The Pros and Cons of Online Lecture Accessibility in the Context of “Skills-based” Courses

By Ada Le, Steve Joordens, Sophie Chrysostomou and Raymond Grinnell.

Published by Ubiquitous Learning: An International Journal

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Article: Print $US10.00
Article: Electronic $US5.00

At the University of Toronto at Scarborough, we provide enhanced flexibility to our students using a blended learning approach (i.e., the webOption) whereby students can attend lectures live, watch them online at their convenience, or both. The current research examines the use of pause and seek features afforded by the webOption interface and student satisfactory with webOption in two mathematics courses. These courses emphasize the teaching of mathematical proofs; cognitive skills that are enhanced with practice (Schneider & Shiffrin, 1977). Access to online lectures allows students to re-experience the professor as they teach these skills. Given this, it is predicted that webOption might be especially potent in these learning contexts. The results we report here do not confirm that prediction. Students do use and appreciate the features of the webOption, however, those students who augmented their class attendance with online viewing, and those who used the lecture-control features the most, were actually the students who performed most poorly. That is, those students who had the most trouble with the course did indeed use the webOption as a way of understanding the material better but, interestingly, doing so did not result in better performance. Several possible reasons for this surprising result are considered and investigated.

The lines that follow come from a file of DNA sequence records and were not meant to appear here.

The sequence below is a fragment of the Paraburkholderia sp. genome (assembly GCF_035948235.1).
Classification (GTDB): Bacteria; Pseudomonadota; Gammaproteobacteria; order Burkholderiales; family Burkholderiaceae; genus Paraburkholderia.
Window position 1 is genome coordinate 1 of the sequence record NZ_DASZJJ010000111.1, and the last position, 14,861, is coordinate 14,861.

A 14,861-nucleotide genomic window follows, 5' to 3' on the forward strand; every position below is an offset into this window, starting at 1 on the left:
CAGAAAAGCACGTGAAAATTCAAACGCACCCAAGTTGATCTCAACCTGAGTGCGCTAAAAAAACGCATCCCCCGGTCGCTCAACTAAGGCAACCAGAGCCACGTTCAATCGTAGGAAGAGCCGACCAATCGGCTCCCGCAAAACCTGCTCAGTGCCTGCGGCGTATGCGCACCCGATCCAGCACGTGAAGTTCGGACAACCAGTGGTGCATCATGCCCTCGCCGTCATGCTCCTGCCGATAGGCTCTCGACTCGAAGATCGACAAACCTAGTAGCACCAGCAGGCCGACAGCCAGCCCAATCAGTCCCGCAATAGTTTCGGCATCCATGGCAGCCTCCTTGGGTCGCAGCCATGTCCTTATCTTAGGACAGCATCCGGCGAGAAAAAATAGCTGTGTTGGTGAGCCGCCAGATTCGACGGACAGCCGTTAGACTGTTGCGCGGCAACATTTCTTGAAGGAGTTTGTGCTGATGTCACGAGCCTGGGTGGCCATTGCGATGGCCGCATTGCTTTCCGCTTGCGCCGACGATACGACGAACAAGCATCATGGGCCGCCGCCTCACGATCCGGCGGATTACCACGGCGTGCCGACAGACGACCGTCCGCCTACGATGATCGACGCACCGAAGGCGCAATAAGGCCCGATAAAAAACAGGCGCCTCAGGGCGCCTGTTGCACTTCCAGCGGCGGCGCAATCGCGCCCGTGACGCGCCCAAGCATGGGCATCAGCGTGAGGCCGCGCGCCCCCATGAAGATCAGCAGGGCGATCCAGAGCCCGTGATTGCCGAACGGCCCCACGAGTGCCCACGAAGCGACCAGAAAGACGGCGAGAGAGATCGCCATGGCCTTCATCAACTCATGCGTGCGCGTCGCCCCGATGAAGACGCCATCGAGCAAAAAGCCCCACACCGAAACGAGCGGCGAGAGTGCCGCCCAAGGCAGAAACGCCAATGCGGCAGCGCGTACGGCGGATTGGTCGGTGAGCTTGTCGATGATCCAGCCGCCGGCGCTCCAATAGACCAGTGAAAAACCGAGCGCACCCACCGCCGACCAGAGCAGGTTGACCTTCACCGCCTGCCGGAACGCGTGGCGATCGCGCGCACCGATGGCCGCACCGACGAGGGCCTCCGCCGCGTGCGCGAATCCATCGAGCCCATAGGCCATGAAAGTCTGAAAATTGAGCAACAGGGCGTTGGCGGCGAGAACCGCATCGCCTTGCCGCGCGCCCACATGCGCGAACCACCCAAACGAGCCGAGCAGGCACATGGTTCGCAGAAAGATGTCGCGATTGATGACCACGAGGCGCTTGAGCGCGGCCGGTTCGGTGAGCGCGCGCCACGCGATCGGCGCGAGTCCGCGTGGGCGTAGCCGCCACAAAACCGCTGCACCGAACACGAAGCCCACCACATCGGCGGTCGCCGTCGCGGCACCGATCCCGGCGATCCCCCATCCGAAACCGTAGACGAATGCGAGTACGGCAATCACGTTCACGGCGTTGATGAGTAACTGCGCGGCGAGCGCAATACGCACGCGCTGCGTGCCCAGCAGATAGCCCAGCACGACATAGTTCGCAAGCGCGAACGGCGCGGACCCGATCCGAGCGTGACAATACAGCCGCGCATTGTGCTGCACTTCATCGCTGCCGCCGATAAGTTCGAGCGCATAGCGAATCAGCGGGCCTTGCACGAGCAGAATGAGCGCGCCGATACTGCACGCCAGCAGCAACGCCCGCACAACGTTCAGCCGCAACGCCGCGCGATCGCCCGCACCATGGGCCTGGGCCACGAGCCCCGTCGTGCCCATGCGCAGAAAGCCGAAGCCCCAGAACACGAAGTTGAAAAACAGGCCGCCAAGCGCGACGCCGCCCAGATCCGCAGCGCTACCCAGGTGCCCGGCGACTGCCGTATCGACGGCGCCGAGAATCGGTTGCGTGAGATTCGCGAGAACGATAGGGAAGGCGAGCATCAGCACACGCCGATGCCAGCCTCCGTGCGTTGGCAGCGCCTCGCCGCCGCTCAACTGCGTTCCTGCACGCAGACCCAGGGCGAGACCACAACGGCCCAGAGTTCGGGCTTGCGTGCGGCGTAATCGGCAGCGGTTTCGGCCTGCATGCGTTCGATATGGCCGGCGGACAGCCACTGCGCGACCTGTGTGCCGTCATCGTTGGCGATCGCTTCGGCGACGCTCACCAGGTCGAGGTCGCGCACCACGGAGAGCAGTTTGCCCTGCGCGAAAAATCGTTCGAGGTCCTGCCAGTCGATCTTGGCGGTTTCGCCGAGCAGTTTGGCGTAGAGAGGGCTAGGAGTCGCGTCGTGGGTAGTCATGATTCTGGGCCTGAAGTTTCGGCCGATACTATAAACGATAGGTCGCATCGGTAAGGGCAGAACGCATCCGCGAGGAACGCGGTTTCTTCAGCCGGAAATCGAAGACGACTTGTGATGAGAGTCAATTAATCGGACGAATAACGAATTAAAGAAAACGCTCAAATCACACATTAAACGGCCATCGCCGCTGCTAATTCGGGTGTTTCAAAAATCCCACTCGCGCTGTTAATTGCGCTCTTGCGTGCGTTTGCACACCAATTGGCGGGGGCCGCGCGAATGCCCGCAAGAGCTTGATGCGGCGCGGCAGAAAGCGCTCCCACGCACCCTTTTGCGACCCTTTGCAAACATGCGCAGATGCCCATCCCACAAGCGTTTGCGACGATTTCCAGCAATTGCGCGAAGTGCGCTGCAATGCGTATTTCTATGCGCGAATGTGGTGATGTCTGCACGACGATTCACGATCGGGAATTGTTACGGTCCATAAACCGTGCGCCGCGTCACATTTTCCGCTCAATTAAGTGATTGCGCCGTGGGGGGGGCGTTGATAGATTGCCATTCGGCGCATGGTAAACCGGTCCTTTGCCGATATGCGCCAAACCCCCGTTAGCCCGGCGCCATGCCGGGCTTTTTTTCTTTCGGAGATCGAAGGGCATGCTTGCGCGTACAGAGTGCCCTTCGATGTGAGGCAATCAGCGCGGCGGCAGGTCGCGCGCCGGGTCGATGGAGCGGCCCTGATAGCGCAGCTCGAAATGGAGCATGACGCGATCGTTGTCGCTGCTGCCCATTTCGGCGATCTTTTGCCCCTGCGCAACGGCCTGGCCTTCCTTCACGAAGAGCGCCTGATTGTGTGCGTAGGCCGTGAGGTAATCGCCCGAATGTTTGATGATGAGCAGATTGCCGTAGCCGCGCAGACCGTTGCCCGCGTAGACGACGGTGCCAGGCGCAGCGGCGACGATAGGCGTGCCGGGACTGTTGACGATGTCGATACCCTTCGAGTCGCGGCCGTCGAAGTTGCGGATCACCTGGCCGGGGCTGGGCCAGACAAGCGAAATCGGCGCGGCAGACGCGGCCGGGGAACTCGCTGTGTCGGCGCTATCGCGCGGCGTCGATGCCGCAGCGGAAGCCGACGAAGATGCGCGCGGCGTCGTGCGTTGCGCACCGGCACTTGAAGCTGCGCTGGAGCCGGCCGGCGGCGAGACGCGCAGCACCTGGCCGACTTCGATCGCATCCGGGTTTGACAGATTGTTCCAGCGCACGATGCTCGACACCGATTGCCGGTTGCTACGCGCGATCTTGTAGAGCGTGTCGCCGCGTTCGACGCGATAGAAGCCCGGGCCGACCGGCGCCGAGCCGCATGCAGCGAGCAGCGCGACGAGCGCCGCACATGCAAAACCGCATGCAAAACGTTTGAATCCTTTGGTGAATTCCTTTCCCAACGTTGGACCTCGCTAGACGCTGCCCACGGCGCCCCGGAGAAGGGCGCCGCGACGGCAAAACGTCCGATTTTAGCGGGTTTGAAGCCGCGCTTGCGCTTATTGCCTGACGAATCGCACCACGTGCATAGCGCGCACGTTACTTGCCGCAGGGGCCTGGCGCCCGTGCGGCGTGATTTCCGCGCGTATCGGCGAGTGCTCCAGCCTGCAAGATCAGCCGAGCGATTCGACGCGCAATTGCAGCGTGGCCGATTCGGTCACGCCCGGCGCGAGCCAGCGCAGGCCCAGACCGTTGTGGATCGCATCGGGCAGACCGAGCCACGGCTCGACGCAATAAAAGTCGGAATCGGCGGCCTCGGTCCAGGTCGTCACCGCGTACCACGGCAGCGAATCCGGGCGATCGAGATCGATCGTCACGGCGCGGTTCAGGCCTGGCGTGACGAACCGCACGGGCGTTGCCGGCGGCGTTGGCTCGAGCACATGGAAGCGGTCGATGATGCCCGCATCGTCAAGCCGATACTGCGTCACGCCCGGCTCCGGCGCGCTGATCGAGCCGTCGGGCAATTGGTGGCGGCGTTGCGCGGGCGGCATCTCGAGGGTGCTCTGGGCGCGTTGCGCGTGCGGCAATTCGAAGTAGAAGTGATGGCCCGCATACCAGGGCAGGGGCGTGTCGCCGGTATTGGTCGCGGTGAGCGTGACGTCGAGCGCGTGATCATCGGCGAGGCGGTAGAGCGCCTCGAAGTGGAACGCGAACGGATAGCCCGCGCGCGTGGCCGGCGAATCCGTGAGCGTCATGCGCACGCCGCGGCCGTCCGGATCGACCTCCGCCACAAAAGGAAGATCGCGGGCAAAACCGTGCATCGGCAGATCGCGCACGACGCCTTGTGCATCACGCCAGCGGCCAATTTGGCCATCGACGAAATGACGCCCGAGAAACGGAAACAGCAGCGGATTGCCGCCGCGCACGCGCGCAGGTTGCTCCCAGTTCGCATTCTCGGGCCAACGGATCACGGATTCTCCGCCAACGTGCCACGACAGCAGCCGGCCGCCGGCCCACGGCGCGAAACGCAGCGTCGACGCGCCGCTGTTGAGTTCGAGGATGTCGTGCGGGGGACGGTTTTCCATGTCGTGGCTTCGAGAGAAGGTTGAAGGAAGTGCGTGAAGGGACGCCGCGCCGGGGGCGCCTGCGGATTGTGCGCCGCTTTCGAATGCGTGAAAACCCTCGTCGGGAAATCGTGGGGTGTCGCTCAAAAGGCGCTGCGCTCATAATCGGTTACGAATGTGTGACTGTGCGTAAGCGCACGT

Keywords: Online Lectures, WebOption, Calculus, Performance, Surface Learning, Deep Learning

Ubiquitous Learning: An International Journal, Volume 2, Issue 1, pp.71-78. Article: Print (Spiral Bound). Article: Electronic (PDF File; 1.523MB).

Ada Le

Masters Student, Department of Psychology, University of Toronto, Toronto, Ontario, Canada

Prof. Steve Joordens

Full Professor, Department of Psychology, University of Toronto, Toronto, Ontario, Canada

Sophie Chrysostomou

Senior Lecturer, Computer and Mathematics Sciences, University of Toronto, Toronto, Ontario, Canada

Raymond Grinnell

Senior Lecturer, Computer and Mathematical Sciences, University of Toronto, Toronto, Ontario, Canada